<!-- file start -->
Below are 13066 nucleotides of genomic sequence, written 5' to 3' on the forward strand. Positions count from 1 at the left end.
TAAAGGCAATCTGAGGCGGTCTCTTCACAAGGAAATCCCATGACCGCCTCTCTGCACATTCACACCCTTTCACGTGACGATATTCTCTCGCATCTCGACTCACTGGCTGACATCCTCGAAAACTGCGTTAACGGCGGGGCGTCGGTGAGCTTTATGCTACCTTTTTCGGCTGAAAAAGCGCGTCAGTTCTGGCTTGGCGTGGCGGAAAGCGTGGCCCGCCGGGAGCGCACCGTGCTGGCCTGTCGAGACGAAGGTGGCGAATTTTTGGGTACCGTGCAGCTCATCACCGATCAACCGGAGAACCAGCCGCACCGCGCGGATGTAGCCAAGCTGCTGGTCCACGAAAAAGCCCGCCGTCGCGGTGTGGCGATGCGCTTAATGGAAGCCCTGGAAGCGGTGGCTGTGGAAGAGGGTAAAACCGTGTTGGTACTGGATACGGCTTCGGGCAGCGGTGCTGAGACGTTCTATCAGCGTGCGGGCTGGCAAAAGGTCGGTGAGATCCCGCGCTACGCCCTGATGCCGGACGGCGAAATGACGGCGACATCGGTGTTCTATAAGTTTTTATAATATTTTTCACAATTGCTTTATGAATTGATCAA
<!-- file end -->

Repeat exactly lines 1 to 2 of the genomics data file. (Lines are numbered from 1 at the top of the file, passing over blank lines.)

Below are 13066 nucleotides of genomic sequence, written 5' to 3' on the forward strand. Positions count from 1 at the left end.
TAAAGGCAATCTGAGGCGGTCTCTTCACAAGGAAATCCCATGACCGCCTCTCTGCACATTCACACCCTTTCACGTGACGATATTCTCTCGCATCTCGACTCACTGGCTGACATCCTCGAAAACTGCGTTAACGGCGGGGCGTCGGTGAGCTTTATGCTACCTTTTTCGGCTGAAAAAGCGCGTCAGTTCTGGCTTGGCGTGGCGGAAAGCGTGGCCCGCCGGGAGCGCACCGTGCTGGCCTGTCGAGACGAAGGTGGCGAATTTTTGGGTACCGTGCAGCTCATCACCGATCAACCGGAGAACCAGCCGCACCGCGCGGATGTAGCCAAGCTGCTGGTCCACGAAAAAGCCCGCCGTCGCGGTGTGGCGATGCGCTTAATGGAAGCCCTGGAAGCGGTGGCTGTGGAAGAGGGTAAAACCGTGTTGGTACTGGATACGGCTTCGGGCAGCGGTGCTGAGACGTTCTATCAGCGTGCGGGCTGGCAAAAGGTCGGTGAGATCCCGCGCTACGCCCTGATGCCGGACGGCGAAATGACGGCGACATCGGTGTTCTATAAGTTTTTATAATATTTTTCACAATTGCTTTATGAATTGATCAA